The American University of Beirut (AUB), one of the MENA region’s oldest and most prestigious institutions of higher education, will be opening a branch in the Cypriot city of Paphos in 2023. Paphos Mayor Phedonas Phedonas announced the move in early April, predicting that construction will start this summer, at a cost of 29 million euros. The satellite university will house three departments: computer science, economics, and a school of civil engineering. Student enrollment will start in September 2023.
AUB’s branching out to Cyprus follows the steady collapse of Lebanon’s economy and the meltdown in the country’s banking sector, which has affected student enrollment, faculty salaries, and the university’s Medical Center (AUBMC).
AUBMC, formerly known as the American University Hospital (AUH), is a prominent university hospital that caters to patients from throughout the Middle East. The Lebanese state is owes the university hospital more than $150 million USD in arrears, money that it has been unable to pay due to its chronic shortage of American dollars.
The Lebanese state is owes the American University Hospital more than $150 million USD in arrears.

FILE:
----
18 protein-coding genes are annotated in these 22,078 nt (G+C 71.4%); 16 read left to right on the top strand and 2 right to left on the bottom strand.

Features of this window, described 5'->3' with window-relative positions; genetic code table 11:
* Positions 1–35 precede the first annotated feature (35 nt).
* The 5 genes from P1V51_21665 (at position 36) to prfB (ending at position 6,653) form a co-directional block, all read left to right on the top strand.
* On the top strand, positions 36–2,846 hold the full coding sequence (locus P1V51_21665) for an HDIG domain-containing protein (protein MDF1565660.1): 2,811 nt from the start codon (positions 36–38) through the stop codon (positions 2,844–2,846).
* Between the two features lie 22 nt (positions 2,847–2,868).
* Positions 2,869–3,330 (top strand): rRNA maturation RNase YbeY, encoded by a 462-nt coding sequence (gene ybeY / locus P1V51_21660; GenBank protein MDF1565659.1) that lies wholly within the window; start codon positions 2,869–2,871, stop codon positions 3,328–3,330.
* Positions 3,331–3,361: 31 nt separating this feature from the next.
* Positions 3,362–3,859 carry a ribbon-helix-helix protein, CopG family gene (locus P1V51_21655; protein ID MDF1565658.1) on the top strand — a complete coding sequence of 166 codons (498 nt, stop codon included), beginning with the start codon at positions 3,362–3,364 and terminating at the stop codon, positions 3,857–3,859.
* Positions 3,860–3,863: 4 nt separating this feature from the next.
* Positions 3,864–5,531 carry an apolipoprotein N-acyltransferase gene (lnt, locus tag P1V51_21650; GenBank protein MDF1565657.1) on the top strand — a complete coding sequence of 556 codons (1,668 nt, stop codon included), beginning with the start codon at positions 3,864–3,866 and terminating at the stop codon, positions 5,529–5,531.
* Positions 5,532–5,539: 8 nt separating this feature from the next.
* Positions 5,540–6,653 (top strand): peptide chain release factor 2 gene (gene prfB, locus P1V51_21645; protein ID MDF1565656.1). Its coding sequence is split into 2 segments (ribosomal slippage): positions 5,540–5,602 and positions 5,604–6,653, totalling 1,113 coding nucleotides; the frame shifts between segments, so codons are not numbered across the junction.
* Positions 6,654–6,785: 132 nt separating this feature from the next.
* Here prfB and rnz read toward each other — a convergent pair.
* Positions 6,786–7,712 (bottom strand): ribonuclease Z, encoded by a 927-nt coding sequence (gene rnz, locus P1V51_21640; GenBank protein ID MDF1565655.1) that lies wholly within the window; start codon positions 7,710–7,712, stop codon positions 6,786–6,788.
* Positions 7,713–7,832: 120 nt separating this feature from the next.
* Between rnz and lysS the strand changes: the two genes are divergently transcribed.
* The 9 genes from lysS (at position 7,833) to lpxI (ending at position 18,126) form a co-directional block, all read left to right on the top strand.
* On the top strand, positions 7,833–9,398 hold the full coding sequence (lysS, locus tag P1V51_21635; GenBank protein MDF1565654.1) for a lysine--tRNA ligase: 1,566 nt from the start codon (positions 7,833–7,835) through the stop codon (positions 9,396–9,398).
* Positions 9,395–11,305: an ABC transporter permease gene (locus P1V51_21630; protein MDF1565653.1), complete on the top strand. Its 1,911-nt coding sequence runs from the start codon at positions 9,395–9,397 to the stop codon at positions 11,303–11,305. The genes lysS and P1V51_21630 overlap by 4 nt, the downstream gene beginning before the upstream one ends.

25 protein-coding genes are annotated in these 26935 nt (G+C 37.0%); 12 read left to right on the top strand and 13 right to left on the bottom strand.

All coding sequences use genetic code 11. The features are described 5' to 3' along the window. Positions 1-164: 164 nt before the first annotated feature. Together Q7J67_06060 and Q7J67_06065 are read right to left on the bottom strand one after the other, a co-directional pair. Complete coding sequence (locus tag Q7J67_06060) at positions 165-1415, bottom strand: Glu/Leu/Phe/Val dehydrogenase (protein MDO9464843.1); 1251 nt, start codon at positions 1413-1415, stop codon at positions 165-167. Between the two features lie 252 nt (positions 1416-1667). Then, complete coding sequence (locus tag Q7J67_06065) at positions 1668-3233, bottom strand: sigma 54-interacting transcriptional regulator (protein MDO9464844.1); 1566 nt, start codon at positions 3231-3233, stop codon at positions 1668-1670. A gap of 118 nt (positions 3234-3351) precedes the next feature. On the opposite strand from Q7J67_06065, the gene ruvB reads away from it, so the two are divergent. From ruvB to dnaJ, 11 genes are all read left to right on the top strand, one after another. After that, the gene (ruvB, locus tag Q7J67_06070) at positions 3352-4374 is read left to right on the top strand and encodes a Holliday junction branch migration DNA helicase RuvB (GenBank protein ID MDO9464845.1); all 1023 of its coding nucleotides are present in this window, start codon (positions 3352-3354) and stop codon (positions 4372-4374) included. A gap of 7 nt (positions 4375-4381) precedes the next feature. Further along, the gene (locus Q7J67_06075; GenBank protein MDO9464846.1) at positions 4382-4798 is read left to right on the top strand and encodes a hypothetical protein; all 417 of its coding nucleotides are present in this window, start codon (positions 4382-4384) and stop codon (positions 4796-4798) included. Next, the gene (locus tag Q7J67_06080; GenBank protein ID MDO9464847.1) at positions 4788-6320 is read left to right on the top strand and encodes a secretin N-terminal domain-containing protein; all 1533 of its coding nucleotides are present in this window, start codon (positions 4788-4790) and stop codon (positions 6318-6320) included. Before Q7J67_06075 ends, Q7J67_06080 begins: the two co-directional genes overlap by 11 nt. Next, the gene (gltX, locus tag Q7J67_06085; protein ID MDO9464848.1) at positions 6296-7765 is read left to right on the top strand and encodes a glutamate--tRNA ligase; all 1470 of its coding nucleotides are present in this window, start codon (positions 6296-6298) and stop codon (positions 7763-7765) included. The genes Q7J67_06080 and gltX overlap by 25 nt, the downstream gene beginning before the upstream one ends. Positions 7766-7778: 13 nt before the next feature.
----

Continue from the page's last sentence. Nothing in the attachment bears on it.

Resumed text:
Ripple Effects of Lebanon’s Economic Crisis
Last summer, AUB came out with an official statement saying that it would be turning off its central air conditioning due to Lebanon’s ongoing electricity and fuel shortages. Only labs would continue to receive 24-hour electricity, it said. The university warned of what it described as “imminent disaster” resulting from chronic fuel shortages, meaning that ventilators and other lifesaving equipment would cease to operate. This puts their patients reliant on respirators – 40 adults and 15 children – in immediate danger of death. Another 180 patients suffering from renal failure will die without dialysis, AUB warned, and so would its cancer patients.